I love - no, make that adore - IKEA.
There. I said it.
(Not such a fan of the upper case letters here, though. I feel like I'm shouting, but I'm pedantic and like to refer to names properly... so, upper case it is.)
It's something about walking through all the displays, so bright and full of promise... Yes, your home could be the epidemy of funkily organised, no matter how small it is. Well, that's what is whispered into my ears when I visit. There's usually a substantial amount of caffeine under my belt.
IKEA has saved our broke arses on many occasion. I don't understand the snobbish resistance that some people have to it. Things for the home that are designed to look nice, and also happen to be affordable? What's so bad about that? I can't justify blowing three or four grand on a sofa, when there are decent ones around for a fraction of that.
I'm not fussed at the thought of untold thousands having the same furniture pieces in their home, because there are a million ways to personalise a space and make it your own.
Maybe it's the weekend rush crowds that deters some - granted, that does put a damper on the experience. I'm lucky that I have the option of going during the week, although that means dragging the two little ones along, and that can be its own special brand of hell.
I also laugh when I hear people complain about assembling IKEA furniture. I actually enjoy it, and am well-practised from many, many purchases over the years. Sure, it can sometimes be the same as embarking on a large 3D puzzle... but the instructions have never let me down. I don't consider myself particularly gifted, but am guilty of feeling a little smug when I hear people say the flat-packs are wrought with problems (they're not).
For many years, whenever we brought home a flat-pack, I used to shoo J away so I could do it myself. Really. There was even one time - not long ago - when I managed to go, purchase, bring home, and assemble two small bookcases in 36ºC heat... and I was 36 weeks pregnant with Miss Pie. I put that moment of madness down to severe nesting - induced from having just moved house and wanting to pretty things up a bit. These days, however, I'm somewhat lazier (and more tired), so now I sometimes 'allow' J to do be the handyman. Isn't he lucky I'm so nice?
You're probably getting a deeper sense of how I feel about IKEA now.
When we moved to LA, we decided to mostly start from scratch in terms of furniture. We didn't want to potentially wait three months for our shipping container to arrive - we needed beds and so on immediately. Such a big move had a lot of upfront costs, and despite having a generous relocation budget from J's employer, we still needed to watch the pennies. It made sense to get much of what we needed from IKEA.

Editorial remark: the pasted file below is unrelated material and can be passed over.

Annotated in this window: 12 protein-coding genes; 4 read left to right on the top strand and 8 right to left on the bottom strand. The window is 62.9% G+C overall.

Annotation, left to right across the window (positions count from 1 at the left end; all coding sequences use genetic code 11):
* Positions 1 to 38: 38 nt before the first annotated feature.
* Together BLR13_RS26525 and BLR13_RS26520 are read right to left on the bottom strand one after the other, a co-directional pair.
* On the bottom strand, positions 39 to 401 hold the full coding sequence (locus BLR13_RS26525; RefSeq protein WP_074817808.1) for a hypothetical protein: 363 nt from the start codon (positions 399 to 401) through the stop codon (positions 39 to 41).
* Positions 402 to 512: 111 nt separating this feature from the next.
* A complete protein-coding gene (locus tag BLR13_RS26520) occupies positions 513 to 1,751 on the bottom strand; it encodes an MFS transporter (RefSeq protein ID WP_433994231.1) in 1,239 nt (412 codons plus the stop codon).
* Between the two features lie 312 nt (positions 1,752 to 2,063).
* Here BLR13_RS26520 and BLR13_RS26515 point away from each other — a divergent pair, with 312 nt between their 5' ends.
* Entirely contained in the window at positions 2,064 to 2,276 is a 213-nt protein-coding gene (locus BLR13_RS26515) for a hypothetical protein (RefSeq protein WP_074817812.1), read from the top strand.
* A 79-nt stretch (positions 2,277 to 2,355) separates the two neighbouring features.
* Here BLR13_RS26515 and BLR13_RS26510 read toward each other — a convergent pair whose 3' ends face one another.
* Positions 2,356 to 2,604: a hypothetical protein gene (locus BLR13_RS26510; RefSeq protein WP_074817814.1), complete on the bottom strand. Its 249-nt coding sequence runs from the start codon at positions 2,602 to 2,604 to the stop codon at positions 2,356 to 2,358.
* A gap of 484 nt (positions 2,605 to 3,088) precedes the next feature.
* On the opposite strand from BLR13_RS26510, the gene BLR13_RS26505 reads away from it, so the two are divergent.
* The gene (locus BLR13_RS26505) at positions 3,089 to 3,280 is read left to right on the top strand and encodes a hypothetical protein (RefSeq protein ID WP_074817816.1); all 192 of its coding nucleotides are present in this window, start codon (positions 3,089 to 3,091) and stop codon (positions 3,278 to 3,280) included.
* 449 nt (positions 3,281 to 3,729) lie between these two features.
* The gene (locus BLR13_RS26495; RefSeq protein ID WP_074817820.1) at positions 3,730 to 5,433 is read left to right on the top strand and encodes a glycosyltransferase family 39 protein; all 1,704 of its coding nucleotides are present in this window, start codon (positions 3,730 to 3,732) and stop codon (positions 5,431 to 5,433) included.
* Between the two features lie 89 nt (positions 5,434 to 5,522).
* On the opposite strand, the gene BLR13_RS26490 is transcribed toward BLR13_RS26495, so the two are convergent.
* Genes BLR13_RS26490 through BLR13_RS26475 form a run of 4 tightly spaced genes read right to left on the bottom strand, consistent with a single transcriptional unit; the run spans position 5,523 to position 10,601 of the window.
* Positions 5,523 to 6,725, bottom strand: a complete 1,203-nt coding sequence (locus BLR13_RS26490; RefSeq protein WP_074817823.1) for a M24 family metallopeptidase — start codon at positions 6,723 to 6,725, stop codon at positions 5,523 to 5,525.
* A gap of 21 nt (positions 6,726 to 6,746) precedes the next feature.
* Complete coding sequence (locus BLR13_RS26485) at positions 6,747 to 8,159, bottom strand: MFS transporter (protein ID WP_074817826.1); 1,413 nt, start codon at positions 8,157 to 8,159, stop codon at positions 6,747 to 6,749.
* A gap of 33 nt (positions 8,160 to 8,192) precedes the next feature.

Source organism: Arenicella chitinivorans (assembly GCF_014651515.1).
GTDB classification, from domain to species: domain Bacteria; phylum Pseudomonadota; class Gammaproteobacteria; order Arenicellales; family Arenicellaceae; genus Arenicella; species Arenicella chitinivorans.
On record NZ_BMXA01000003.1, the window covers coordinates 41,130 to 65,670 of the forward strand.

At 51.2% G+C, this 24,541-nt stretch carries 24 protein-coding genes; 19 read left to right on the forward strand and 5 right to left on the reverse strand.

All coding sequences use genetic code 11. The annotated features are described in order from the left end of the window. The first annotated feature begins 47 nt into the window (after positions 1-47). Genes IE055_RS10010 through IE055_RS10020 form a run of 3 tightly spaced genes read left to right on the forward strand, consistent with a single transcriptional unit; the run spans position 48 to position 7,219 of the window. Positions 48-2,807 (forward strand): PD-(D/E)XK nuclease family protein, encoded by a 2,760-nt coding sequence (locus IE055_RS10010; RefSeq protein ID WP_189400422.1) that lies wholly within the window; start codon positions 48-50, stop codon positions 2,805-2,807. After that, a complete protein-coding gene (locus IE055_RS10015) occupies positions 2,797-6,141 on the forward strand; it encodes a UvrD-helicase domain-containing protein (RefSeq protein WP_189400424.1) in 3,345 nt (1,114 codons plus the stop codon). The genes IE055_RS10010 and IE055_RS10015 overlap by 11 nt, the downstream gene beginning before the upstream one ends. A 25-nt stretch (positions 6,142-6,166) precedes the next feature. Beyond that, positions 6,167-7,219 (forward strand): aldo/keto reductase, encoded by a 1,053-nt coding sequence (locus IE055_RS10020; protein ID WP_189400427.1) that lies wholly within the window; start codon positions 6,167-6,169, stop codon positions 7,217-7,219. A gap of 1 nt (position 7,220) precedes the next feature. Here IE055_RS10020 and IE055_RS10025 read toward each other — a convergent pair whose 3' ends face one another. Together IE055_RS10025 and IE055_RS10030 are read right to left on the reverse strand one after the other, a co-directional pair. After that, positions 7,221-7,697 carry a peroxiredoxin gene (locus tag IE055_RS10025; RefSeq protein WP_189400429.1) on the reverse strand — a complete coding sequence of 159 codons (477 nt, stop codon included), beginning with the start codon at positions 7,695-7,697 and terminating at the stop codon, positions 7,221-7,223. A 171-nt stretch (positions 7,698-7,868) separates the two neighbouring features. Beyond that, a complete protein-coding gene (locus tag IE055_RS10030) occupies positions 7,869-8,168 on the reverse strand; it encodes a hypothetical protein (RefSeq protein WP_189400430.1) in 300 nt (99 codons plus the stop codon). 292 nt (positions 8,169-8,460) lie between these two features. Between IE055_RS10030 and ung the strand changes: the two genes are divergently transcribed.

The first week that we were here, we stayed in a hotel in Burbank. It was walking distance to IKEA. Every day, I trudged over - with both girls - to stock up on bedding, pillows and kitchen basics that we'd
need immediately after moving into our apartment. Every day, I returned to the hotel, with Miss Pie's stroller weighed down by as much as was safe to stack under and on top. I received a lot of funny looks in that hotel foyer.
By the end of that week, the kindly greeter just about knew all our names and even I had reached saturation point with IKEA.
These days, IKEA is a ten or fifteen-minute drive away. I don't go often enough, mostly because it's less fun when carting along a toddler and preschooler. When I do go, the Faery loves to go to the childminding play area... but that one hour always zooms by too quickly. Then there's the matter of Miss Pie. The older she gets, the less happy she is to be passively pushed around in the stroller. This means IKEA missions are hasty ones, best completed before one of them loses the plot.
Yesterday was Sunday, and J suggested I go do a solo-trip to IKEA to grab a couple of little things we'd been wanting. I think I may have left a smoky trail in my wake.
Crowds? What crowds? All I knew was that I wasn't pushing a stroller through the store, and that made all the difference. I disappeared into the nooks and crannies of the display studio apartments. I opened drawers and cupboard doors. I sat own on various seats. Fingered shower curtains. I had no intention of purchasing any of these items, but did those things just because I could. No bored or stroppy kids. Me time.
I was oblivious to any hustle and bustle. I felt free.
Half a dozen photo frames, and a box of Anna's Ginger Thins later, I emerged.
Deliriously happy. It's the simple things in life, right?
I'm going to do that more often.